If you’re about to deploy a new shiny application you developed with Seaside, you’re probably wondering how to go about it. Well, here’s one way of doing it and its generic enough that it may just work or require very little tweaking if you already have Apache2 installed.
Technorati Tags: seaside
IBM's patent infringement suit against Amazon is the equivalent of Big Blue saying "Excuse me everyone, we've got something very important to say." Very important indeed if you own or operate a Web site with advertisements on it.
Now, I don't like software patents, but I did hear something about this one yesterday. Apparently, IBM has two things going for it:
- The patent dates back to the 80's with Prodigy
- Just about every other entity IBM has approached has paid a license fee - Amazon told them to go stick it.
I'd be more willing to cheer Amazon's stance if they weren't holding the asinine "one click" patent.
Citing widespread interference on broadcast frequencies used by its member stations, National Public Radio has asked the Federal Communications Commission to order recalls of millions of FM modulators that drivers use to play satellite radios and iPods through their car stereos.
Doc makes a great case for why none of that matters - head on over there for his reasons. I have to agree with him - the only interference I've ever heard myself was a Disney bus (in Disneyworld) overwhelming my modulator on a frequency with no radio stations at all. Not exactly a catastrophe warranting a recall, IMHO.
"What happens when a film studio and a fanbase get into bed? Fans of Joss Whedon's Firefly, and the movie by Universal Studios - Serenity - are not amused. After being encouraged to viral market Serenity, the studio has started legal action against fans (demanding $9000 in retroactive licensing fees in one case and demanding fan promotion stop), and going after Cafepress. The fans response? Retroactively invoice Universal for their services."
Universal seems to be trying to "protect their trademark" after the fact:
Naturally, people have the right to protect their trademarks -- but when you do viral marketing you also have to relax on that a bit. The Serenity PR people sent me lots of images and art, with the obvious expectation that I'd use them in publicity. When you do that sort of thing, it filters out. This was a bad time to lawyer up.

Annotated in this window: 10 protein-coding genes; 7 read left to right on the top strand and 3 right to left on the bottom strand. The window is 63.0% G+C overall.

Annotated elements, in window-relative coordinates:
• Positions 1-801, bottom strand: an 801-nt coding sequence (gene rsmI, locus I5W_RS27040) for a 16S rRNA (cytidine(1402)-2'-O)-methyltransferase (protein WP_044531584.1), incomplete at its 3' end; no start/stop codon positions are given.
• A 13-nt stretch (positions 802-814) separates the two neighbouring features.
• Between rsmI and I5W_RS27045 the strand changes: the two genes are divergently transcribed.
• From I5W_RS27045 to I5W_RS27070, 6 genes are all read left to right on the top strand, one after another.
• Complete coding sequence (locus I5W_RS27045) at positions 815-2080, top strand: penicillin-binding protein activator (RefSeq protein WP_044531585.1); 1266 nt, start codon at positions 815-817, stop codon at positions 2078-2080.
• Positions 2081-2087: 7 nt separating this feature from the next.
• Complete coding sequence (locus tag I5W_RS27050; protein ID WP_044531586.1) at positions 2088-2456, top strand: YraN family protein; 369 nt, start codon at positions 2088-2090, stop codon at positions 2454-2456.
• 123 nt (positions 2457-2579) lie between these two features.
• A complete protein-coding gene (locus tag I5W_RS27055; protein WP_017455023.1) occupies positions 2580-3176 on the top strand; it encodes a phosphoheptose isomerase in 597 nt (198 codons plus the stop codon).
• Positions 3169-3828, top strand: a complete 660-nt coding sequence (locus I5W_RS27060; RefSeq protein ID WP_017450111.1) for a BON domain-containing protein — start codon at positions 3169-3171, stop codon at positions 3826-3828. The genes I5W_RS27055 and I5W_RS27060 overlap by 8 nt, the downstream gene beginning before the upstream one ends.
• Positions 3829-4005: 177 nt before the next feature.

What do the bozos there think marketing had in mind when the images and artwork were sent out? This is so, so stupid - they are poisoning the well for any future viral effort - who's going to trust the PR flacks after this?
I'm sure that publicly looking like a set of morons is great for the studio...
Scoble notes that Apple's blogging policy - no work related stuff - hinders something that a lot of us are starting to expect: Googling to find a product contact person.
But what he doesn’t admit is that Google has changed everything. Now I totally expect to be able to find an employee at a company running a product group. Here’s a test.
Go to Google. Type “OneNote blog.” You’ll find Chris Pratley. He runs the team. I can tell him his product sucks in his comments.
Now, go back to Google. Type “Apple MacBook blog.” Do you find an Apple employee? No. You find a corporate page. Send an email there. Does it go to the right person? I have no idea. Certainly bloggers who’ve tried that recently due to Apple’s rebooting problems are getting unstatisfactory answers.
That's a very good point. If you Google any of these phrases:
You get to me pretty quick. The last one takes you first to an OST datasheet, but my contact email is on that site too - and the second result is my blog. I think Apple (and any other company not on this bandwagon) is missing something here. PR is no longer the exclusive domain of the high priests in that department.
Now, I have to admit - even Cincom isn't that great on this. For Smalltalk related stuff, my site pops right up. However, try any of these: